Following amendments to the electoral constituency law it was announced that the elections would take place in two stages. The first round begins on 17 October and includes expatriates born in the governorates of Giza, Fayoum, Beni Sweif, Minya, Assiut, the New Valley, Sohag, Qena, Luxor, Aswan, Red Sea, Alexandria, Beheira and Marsa Matrouh. Egyptian residents in the same governorates will vote on 18 and 19 October.

In the second phase expatriates from the remaining governorates — Cairo, Qalyubiya, Daqahliya, Menoufia, Gharbia, Kafr Al-Sheikh, Sharqiya, Damietta, Port Said, Ismailia, Suez, North Sinai and South Sinai — cast their votes on 21 and 22 November and residents on 22 and 23 November.

Egypt’s last parliament was dissolved in June 2012 after the Supreme Constitutional Court ruled the laws under which it was elected unconstitutional.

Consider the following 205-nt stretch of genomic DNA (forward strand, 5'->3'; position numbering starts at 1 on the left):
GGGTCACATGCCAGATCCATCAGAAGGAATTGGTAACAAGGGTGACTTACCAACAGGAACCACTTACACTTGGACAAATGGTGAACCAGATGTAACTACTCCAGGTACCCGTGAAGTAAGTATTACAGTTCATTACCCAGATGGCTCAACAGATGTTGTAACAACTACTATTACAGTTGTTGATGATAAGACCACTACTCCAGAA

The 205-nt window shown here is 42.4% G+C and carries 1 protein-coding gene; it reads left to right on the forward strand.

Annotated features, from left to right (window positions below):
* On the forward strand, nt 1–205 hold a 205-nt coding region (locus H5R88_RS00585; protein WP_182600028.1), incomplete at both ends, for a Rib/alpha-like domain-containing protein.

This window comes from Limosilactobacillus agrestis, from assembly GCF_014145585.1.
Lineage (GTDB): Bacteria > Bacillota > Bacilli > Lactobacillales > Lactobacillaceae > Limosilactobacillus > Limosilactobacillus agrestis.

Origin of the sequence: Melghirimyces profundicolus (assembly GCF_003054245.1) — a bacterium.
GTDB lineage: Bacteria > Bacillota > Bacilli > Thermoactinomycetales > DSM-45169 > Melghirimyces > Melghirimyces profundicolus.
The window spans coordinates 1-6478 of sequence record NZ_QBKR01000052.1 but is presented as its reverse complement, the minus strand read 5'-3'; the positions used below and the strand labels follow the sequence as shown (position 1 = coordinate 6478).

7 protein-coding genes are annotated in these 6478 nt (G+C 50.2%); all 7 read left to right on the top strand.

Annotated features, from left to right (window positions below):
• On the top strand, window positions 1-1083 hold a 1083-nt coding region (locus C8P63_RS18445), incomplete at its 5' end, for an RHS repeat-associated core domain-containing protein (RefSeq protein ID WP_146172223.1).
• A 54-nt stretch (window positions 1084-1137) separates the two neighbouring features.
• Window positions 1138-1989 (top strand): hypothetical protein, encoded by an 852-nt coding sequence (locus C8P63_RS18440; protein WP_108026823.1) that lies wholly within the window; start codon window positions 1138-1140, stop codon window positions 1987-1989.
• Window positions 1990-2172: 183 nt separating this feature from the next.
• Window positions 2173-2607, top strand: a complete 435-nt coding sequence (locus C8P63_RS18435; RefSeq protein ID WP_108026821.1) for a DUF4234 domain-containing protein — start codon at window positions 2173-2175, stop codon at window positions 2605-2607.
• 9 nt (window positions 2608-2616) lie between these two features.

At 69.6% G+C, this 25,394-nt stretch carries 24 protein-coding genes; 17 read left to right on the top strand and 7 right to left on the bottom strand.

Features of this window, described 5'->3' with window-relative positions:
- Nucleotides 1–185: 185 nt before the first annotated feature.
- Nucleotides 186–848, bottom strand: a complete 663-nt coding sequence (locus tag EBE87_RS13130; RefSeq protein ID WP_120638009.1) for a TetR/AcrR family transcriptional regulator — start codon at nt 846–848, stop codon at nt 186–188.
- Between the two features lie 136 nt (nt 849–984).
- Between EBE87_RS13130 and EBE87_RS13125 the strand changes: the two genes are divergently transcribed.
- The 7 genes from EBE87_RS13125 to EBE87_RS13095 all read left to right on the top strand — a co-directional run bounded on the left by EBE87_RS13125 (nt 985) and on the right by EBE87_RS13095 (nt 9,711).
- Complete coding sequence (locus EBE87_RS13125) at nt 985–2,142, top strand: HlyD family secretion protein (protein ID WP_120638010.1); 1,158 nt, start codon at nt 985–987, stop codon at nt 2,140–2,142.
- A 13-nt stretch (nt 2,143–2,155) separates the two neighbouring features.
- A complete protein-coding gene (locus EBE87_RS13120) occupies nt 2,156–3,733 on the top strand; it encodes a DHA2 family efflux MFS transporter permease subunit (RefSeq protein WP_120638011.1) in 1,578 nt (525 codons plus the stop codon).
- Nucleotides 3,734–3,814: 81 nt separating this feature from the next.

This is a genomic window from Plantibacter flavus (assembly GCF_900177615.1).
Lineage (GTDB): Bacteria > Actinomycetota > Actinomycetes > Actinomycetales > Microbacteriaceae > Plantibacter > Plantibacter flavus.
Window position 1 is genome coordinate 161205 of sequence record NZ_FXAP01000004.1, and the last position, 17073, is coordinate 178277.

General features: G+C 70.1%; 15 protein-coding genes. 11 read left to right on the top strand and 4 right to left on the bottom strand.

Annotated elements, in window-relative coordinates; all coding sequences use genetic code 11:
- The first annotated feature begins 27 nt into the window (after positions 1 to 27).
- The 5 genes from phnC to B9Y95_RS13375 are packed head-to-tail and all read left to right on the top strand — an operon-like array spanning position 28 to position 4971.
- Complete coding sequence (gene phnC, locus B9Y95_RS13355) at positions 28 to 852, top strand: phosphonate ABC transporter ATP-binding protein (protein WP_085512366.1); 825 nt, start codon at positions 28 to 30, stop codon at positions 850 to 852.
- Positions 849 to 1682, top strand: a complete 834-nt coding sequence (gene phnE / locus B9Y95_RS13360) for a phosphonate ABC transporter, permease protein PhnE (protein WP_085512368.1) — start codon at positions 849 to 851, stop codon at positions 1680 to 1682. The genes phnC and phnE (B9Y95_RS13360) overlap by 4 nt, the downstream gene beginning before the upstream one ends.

Alaa Abdel-Azim, secretary-general of the Free Republic Party, argues that the reluctance of young people to put themselves forward as candidates is largely a result of the financial burdens they would face.

“We have more than 90 young members who are unable to nominate themselves because of the costs involved. How can a young person be expected to pay LE5,700 for two separate medical tests, LE3,000 as a deposit and then also cover the costs incurred by running an election campaign?”

“Nor is the party,” says Abdel-Azim, “in a position to take on the financial burdens on behalf of its candidates.”

Problems are not limited to funding issues. John Fekri, deputy chairman of Free Egyptians Party, complains that one party member, Maged Talaat, has been unable to take the newly required medical test because of a technical glitch.

“Talaat went to the Nasser Institute Hospital to take a new medical test only to be told that the computer system would not accept a new entry since it already contained his relevant data.” 

The whole thing seems farcical, complained Fekri. “But the problem is I don’t know what to do.”